Saturn Aura vs. Tough and Tougher

Side-by-Side-by-Side: Rethink Bravery

By David Surace


Can Saturn’s wonder-kid Aura really stack up against JapanAmeriCo’s big hitters?

If you ever feel depressed about the automotive industry, you should stop watching the latest Chinese car failing its crash-test and immediately head to a Saturn retailer. Between the white-hot injection of great new product and the electric crackle of smart marketing, your local Saturn store is now (to borrow an internet cliché) so full of win.

For instance: Saturn’s sales folks have always patiently waited for you to come to them, but nowadays they lock eyes with you in a vortex of unnerving confidence. The aloof among you will remain unaffected by the no-haggle/no-hassle Kool-Aid that Saturn’s been serving for almost 20 years. You may, however, notice a certain “Car of the Year” trophy for a certain Aura, images of which plaster every available surface in the dealership. And if you dig a little, they’ll tell you about the kind of cars they’re accepting as trades these days: Japanese luxury-capsules from Lexus and Acura, steely German asphalt-flatteners from Mercedes and VW. This has apparently launched a feedback-loop of customer-ship; now customers come to see the treasure-trove of lightly-used luxury cars on Saturn lots, but end up happily departing with a new Saturn instead. The salesperson will say this with an entirely straight face.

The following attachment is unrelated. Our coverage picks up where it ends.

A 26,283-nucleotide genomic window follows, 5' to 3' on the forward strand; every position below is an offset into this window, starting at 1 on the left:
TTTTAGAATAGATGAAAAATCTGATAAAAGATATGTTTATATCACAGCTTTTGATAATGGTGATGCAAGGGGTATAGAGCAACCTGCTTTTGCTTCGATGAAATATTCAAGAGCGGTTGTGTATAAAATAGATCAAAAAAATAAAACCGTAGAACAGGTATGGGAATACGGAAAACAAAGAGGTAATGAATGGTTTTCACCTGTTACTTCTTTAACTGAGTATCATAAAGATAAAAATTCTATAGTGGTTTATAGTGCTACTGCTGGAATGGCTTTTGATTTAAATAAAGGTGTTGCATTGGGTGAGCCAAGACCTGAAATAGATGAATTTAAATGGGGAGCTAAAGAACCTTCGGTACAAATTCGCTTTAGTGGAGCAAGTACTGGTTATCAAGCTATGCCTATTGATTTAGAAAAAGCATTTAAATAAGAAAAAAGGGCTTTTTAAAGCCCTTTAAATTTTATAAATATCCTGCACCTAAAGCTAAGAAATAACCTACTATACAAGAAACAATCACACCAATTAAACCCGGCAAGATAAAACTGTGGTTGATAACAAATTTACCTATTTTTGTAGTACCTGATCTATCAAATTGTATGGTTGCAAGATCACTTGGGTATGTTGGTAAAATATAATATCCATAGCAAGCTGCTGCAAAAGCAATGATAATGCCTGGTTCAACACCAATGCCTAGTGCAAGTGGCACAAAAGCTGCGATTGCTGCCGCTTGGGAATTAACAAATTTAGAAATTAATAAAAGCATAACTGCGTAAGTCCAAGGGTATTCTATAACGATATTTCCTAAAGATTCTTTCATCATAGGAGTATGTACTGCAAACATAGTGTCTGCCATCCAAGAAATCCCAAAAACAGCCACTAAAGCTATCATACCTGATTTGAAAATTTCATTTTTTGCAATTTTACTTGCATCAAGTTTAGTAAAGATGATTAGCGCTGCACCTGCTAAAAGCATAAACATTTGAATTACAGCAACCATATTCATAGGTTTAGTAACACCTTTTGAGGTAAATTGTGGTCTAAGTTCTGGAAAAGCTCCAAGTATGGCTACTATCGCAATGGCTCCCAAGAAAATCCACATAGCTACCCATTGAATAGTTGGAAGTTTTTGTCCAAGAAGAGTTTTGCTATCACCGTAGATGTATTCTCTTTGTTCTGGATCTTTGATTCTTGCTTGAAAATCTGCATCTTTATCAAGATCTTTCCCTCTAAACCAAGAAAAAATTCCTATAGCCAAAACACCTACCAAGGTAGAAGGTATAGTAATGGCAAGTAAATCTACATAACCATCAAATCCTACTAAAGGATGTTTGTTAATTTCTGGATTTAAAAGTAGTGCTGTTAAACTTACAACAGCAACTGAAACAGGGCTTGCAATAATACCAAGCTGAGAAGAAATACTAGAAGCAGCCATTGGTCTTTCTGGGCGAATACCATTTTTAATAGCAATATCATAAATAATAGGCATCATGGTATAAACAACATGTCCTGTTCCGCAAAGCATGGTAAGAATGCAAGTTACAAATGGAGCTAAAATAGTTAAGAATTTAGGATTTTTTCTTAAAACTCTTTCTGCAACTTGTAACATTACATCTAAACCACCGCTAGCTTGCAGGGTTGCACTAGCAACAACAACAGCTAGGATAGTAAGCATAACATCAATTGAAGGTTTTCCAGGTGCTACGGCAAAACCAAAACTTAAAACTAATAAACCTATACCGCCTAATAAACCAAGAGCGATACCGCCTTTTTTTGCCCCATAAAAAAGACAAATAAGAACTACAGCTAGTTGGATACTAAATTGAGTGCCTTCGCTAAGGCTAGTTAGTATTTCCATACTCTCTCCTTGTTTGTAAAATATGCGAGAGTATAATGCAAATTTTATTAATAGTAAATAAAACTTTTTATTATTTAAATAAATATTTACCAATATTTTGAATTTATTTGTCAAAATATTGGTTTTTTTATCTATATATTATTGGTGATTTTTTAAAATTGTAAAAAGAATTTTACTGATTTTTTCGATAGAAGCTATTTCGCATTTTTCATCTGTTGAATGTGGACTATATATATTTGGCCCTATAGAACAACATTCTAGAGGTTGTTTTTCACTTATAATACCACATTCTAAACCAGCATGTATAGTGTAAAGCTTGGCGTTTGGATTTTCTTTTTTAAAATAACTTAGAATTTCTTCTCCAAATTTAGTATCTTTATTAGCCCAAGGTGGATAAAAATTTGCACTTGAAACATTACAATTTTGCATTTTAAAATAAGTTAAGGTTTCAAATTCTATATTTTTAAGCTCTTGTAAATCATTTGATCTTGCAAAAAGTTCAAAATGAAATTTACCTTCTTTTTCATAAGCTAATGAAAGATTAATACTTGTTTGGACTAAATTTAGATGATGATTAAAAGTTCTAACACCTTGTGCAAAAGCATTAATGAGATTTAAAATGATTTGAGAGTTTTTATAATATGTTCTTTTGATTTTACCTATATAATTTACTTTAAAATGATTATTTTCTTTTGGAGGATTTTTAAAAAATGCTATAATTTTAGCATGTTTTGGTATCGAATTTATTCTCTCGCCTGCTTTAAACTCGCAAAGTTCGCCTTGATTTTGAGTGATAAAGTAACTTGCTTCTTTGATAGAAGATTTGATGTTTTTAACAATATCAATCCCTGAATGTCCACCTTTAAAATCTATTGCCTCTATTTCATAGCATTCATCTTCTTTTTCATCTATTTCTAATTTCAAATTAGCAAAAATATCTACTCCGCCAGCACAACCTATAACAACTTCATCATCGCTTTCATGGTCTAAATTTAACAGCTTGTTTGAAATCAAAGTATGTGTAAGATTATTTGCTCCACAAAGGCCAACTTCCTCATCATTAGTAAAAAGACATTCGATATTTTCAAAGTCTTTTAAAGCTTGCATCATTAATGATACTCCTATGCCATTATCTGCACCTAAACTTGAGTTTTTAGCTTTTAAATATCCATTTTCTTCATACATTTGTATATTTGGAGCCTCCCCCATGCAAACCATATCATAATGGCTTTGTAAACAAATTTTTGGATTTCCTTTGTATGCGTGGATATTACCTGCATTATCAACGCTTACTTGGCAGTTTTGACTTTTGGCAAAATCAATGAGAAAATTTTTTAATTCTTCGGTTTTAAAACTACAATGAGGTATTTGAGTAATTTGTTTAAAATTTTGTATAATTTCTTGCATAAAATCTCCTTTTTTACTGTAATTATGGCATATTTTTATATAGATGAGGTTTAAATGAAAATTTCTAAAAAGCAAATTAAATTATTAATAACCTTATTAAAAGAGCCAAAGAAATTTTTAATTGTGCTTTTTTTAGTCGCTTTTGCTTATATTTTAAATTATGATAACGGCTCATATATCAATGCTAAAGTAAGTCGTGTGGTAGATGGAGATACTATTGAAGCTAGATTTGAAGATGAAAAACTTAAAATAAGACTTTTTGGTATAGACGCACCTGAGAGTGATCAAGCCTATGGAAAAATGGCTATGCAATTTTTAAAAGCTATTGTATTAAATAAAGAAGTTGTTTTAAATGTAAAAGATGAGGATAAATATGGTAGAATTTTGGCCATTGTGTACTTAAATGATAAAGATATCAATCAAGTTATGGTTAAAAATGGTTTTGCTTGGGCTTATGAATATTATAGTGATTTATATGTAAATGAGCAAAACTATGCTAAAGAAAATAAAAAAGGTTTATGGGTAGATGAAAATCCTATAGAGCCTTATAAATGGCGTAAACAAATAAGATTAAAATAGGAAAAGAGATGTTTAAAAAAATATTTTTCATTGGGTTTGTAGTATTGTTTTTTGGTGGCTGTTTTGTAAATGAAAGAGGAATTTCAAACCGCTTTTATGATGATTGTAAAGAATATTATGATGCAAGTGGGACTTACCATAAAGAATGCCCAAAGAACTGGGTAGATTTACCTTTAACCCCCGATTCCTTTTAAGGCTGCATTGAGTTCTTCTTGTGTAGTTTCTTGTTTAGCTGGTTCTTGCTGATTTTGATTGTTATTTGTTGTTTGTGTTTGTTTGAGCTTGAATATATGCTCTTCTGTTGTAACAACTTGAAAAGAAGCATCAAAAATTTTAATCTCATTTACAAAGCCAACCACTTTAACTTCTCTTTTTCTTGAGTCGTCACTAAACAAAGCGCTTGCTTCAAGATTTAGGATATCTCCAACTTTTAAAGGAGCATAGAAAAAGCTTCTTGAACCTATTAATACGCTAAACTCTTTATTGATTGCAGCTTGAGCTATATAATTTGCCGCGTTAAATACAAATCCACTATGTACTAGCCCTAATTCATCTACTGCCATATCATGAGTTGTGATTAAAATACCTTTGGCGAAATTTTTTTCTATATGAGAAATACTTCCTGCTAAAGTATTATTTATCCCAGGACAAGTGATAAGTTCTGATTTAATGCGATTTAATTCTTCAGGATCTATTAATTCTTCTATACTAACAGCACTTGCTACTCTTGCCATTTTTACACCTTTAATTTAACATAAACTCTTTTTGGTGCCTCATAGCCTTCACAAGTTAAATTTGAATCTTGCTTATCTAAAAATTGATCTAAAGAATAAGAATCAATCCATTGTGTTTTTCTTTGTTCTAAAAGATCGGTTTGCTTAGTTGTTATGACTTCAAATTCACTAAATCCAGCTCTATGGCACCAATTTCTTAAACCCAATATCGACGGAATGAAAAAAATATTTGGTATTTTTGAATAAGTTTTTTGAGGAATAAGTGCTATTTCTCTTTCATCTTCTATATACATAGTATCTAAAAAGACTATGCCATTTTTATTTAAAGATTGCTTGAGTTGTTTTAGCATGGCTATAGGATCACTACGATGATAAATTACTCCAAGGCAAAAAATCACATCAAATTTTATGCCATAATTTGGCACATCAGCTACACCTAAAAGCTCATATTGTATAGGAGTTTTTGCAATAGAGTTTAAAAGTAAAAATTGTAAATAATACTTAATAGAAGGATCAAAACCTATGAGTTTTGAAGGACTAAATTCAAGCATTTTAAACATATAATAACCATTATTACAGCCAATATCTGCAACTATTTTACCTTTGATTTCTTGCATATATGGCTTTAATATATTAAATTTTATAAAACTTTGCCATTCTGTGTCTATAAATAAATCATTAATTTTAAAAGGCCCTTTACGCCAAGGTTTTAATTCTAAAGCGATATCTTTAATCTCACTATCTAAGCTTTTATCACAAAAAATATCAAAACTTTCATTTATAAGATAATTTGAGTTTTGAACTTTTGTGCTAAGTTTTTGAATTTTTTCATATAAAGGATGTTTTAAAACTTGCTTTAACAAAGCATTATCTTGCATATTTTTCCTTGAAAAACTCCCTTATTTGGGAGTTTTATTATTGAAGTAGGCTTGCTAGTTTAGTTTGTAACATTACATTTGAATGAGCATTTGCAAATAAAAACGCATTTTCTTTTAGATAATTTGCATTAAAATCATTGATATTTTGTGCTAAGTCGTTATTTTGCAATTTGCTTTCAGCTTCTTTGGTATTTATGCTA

If you really seek the cure for what ails you, just ask about the little white tent out front. Underneath sits three rows of parking spaces, occupied by one Toyota Camry LE V6, one Honda Accord SE V6, and one Saturn Aura XE. Fight!

No, really. It’s called the Side-by-Side-by-Side Test Drive, and you get to drive all three, right now, in whichever order you choose as long as the Aura is last, and even that point is negotiable.

It’s a suicide mission! Right?!?!?! Or is it?

The Saturn folks will take great pains to inform you that they did not stack the deck against their competitors’ cars by plumping the Aura up with more options (even if the dealership really wanted to); all three cars are evenly optioned and kept in the same condition (each one had its floor mats in the trunk, for instance). If you’re looking for a catch, here it is: Saturn gets control of the experience by bringing test-drivers into Saturn showrooms, thus exposing them to the feel-good vibrations therein.

There isn’t a lot of marketing schtick; you’re invited to look each horse in the mouth. Open and close the doors, look at the panel gaps, check the weld-seams. Option-for-option, the cars are outfitted in a dead heat. All have sunroofs, all have automatic transmissions, all have cloth interiors, and all have V6 engines displacing 3.0 to 3.5 liters. You get in your first choice; do an equally thorough inspection around the inside, pop in the key and, sales rep on-board, head for the hills. When you come back, rinse-and-repeat.

How do they compare? The drives tell the story: